In looking at ProASIC3’s answer to the cost question, we are once again visited by our old friend, 250K unit volume with delayed availability.. While it’s never fair to compare families currently shipping in volume to freshly announced future pricing, the prices we’re talking here are shocking in FPGA terms. Financial analysts accustomed to the old-school dynamics of the FPGA market will need to re-adjust their spreadsheets and format the decimal over a few places to even begin to understand the realities of this emerging market segment. Think of it this way: the cheapest member of the ProASIC3 family costs less than any espresso drink at Starbuck’s. The most expensive device (in volume) is still about the price of two café mochas and a poppy seed muffin.
Why is the super-low cost significant? First, it means the sales and distribution model must be fundamentally different from high-end FPGA families of the past. A 250K-unit socket win would have been a career maker for a sales rep pushing programmable devices with 4-digit price tags. With the $1.50 (USD) starting price of ProASIC3, however, a 250K-units order is not only far from absurd, it wouldn’t even dent the quota of most silicon sales sharks. Every FPGA vendor is having to re-think the ways they attract and service customers at these unit price levels. The deals may be even larger than before, but the price and volume curves are significantly changed.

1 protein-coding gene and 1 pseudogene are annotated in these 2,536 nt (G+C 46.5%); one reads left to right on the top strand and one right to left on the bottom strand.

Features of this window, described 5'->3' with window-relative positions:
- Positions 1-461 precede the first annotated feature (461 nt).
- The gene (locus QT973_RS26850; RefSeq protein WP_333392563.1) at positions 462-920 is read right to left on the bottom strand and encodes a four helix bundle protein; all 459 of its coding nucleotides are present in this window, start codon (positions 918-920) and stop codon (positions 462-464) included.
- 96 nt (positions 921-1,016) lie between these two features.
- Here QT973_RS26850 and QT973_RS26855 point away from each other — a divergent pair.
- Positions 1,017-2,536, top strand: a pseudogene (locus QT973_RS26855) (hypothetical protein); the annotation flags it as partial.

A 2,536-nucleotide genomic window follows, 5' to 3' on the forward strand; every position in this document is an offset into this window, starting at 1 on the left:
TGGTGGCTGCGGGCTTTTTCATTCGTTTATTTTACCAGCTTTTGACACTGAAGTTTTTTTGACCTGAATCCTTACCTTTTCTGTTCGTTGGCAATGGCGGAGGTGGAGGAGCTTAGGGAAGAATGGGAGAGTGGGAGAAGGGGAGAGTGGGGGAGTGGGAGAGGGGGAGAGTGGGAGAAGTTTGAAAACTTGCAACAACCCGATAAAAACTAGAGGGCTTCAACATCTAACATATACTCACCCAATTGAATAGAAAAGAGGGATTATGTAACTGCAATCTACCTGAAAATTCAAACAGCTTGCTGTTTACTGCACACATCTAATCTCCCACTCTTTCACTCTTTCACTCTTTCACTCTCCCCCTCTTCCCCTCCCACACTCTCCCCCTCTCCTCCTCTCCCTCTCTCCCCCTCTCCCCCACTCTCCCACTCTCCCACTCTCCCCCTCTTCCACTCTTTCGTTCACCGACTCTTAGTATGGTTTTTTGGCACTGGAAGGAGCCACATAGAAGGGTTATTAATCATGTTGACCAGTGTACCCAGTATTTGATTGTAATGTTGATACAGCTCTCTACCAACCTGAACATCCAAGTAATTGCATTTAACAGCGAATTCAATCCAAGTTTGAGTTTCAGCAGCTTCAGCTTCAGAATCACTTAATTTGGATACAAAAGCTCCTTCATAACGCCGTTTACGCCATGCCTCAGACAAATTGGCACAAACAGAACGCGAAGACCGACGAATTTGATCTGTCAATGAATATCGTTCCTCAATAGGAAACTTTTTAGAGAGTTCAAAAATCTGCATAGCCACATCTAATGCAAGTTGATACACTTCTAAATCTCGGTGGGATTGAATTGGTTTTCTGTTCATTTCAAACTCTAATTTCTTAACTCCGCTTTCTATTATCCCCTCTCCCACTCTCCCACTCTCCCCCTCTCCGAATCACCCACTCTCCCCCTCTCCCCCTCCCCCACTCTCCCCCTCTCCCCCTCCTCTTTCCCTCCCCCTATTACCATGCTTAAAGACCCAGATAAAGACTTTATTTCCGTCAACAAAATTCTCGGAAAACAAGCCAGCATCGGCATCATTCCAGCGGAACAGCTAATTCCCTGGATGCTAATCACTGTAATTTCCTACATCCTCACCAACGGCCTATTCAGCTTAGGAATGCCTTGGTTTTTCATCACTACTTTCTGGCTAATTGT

The second implication of single-digit unit prices is that the cost of the device itself fades into insignificance in comparison with the rest of the surrounding system. While $3 worth of SRAM configuration circuitry was insignificant next to a $300 FPGA, it becomes monumental when attached to a two-dollar chip. For those of us familiar with the former situation, we’ll have to look closely at the economics of our products, as the FPGA itself may no longer be the cost driver, even in an FPGA-centric product.